2.1. Role and position of the advisory body. Requirements for success.

The advisory body should be broad in scope and enjoy the highest possible degree of independence. It should be given the trust and resources required to fulfil its mission.

2.2. Legal status and Secretariat

The preference of most Working Group Members is for the advisory body to be granted complete autonomy from the European Commission in legal terms. However, if the advisory body were to receive a financial contribution from the Community budget, this option would present difficulties under current rules. Consequently the advisory body could start in a pragmatic way with the Commission providing the secretariat and the costs of meetings. The Commission is in favour of strengthening the independence of the advisory body and will investigate further under which legal terms this could be achieved.

The advisory body should be given the necessary resources for delivering its work and fulfil its missions. The European Commission is prepared to do its best to support the advisory body's needs, within the limits of the European Union Financial Regulations and restrictions that apply. This could involve a Secretariat together with communication and diffusion services (like publications for example). The advisory body would be also able to hold workshops or conferences for advancing its work.

2.3. Composition and structure

2.3.1. The advisory body should have a single structure that would not prevent it to constitute working groups or task forces, as required, on particular policy issues.

The advisory body should have a maximum of forty five (45) members, appointed on their individual capacity. This number would allow for a fair balance between scientific and technological concerns as well as between Member States, Associated States and candidate countries, while at the same time keeping numbers to manageable dimensions.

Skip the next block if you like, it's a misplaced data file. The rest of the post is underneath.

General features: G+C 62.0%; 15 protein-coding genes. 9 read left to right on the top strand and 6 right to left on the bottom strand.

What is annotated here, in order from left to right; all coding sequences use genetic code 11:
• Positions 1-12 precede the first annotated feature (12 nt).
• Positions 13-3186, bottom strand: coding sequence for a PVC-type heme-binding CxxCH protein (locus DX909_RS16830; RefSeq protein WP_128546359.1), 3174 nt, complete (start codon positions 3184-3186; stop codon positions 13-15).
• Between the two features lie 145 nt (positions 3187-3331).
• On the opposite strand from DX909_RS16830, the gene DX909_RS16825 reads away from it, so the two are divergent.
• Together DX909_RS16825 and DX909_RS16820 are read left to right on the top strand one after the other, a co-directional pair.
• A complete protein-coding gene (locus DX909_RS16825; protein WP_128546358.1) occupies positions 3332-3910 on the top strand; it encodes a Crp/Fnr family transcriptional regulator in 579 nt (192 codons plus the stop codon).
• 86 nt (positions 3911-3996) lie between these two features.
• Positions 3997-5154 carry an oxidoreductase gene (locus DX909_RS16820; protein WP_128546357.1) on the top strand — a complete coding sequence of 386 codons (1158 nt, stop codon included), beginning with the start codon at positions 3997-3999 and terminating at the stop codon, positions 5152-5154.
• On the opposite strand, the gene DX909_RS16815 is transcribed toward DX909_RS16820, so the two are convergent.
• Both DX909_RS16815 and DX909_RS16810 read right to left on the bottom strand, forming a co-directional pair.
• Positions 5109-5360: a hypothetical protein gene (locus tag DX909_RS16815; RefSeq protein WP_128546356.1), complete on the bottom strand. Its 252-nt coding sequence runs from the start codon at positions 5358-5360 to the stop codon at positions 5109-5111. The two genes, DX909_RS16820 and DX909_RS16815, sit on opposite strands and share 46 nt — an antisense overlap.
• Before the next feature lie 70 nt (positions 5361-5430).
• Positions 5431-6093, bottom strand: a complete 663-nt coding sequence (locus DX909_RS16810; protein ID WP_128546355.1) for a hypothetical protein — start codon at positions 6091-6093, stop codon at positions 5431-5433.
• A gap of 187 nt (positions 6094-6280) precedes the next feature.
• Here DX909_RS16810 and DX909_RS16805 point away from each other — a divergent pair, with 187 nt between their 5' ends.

It was also felt that qualified individuals from the world of finance, innovation, research users, European citizens and the media could play a helpful role

The advisory body should hold at least two (2) plenary sessions per year. A Bureau should prepare these meetings and act as a steering committee for the advisory body. The Bureau should meet at least four times per year.

2.3.2. Members of the future advisory body would be appointed by the European Commission on the basis of nomination proposals coming from the European Science Foundation and UNICE as follows:

  • the European Science Foundation (acting in co-operation with organisations like Academia Europaea, ALLEA, EUROHORCS, the Confederation of European Rectors Conference, CERN, EMBO, ESO etc. - for members of an academic focus) and UNICE (for members of a business and industrial focus in close co-operation with bodies like EIRMA, UEAPME and EARTO) will propose 20 names each.

  • The Commission could add 5 names coming from other areas (research users, finance, media etc.) in consultation with ESF and UNICE.